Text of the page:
Inflammatory cytokines compromise programmed cell death-1 (PD-1)-mediated T cell suppression in inflammatory arthritis through up-regulation of soluble PD-1

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Abstract

The programmed cell death 1 (PD-1) receptor plays a major role in regulating T cell activation. Our aim was to determine how inflammation influences PD-1-mediated T cell suppression. Flow cytometry analysis of rheumatoid arthritis (RA) and psoriatic arthritis (PsA) synovial fluid (SF) mononuclear cells showed an increase in the percentage of PD-1(+) cells within the CD4(+) and CD8(+) T cell compartment compared to paired peripheral blood (PB). Upon in-vitro T cell receptor (TCR) stimulation of healthy control (HC) CD4(+) T cells in the presence of plate-bound PD-L1fc chimera, significantly decreased proliferation and interferon (IFN)-γ secretion was observed. In contrast, CD4(+) T cells from RA and PsA PB and SF appeared resistant to such PD-1-mediated inhibition. Addition of the proinflammatory cytokines tumour necrosis factor (TNF)α, interleukin (IL)-6 and IL-1β, which were increased in RA and PsA SF compared to osteoarthritis (OA) SF, consistently abrogated PD-1-mediated suppression in HC CD4(+) T cell cultures. This effect was reversed by inhibitors of these cytokines. Soluble PD-1 (sPD-1) levels were increased in cell culture supernatants from TNFα and IL-6-stimulated cultures compared to untreated controls, and also in RA and PsA, but not in OA, serum and SF. Functionally, addition of sPD-1fc counteracted PD-1-mediated suppression of HC CD4(+) T cells, and increased T cell proliferation in HC CD4(+) T cell/monocyte co-cultures. These in-vitro findings indicate that CD4(+) T cells from patients with RA and PsA show increased resistance to PD-1-mediated suppression, which may be explained in part by the presence of soluble PD-1 in the inflammatory environment.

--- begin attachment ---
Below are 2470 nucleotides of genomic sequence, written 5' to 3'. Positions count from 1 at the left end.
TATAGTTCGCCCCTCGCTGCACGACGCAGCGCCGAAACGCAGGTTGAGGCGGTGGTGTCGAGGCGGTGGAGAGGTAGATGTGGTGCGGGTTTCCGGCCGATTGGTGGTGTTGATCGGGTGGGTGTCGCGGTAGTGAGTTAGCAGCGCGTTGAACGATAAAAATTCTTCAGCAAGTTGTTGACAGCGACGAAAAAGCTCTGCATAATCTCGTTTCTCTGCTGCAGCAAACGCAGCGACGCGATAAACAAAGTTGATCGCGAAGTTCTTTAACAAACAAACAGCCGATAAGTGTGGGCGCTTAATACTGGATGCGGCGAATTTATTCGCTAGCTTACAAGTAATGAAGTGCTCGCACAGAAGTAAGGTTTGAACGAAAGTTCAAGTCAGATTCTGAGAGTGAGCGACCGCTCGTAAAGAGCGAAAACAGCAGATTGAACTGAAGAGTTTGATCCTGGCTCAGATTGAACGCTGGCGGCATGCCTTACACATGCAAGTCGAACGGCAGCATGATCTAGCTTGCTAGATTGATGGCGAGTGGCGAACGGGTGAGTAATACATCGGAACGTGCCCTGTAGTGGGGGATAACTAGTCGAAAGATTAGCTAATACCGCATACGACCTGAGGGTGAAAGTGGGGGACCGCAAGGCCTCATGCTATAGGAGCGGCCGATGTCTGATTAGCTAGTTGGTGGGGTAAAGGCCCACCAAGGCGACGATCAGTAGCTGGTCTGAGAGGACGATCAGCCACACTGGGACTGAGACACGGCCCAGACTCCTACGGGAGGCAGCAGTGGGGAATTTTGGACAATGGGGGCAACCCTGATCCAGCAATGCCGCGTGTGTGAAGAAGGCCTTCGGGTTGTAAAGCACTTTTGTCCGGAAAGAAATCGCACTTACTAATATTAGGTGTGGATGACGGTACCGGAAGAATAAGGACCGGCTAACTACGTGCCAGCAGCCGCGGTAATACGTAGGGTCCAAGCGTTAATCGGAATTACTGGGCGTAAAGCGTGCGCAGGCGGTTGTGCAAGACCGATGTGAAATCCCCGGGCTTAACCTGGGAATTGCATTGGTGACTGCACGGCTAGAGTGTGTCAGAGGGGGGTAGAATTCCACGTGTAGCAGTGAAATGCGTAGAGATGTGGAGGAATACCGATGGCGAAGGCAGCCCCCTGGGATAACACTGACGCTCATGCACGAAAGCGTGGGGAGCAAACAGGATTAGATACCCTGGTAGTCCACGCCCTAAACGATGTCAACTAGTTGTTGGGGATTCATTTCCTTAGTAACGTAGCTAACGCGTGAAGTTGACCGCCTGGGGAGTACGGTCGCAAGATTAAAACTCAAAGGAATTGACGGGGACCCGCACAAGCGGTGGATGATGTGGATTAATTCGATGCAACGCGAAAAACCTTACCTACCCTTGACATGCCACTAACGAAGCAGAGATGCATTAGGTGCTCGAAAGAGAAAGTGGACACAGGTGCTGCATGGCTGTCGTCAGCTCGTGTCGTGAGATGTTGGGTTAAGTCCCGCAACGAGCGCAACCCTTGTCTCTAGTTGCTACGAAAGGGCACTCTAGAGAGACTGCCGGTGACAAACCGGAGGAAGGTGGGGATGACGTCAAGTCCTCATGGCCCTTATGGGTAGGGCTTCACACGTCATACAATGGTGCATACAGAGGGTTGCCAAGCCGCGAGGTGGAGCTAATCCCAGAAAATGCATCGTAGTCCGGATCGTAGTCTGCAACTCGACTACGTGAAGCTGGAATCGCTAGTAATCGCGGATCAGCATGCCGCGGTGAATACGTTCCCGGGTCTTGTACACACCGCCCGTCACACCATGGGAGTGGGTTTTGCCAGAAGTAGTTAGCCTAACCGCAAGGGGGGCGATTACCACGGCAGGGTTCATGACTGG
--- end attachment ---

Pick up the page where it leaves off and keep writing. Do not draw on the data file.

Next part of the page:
Original languageEnglish
JournalClinical and Experimental Immunology
DOIs
Publication statusPublished - 3 Apr 2017

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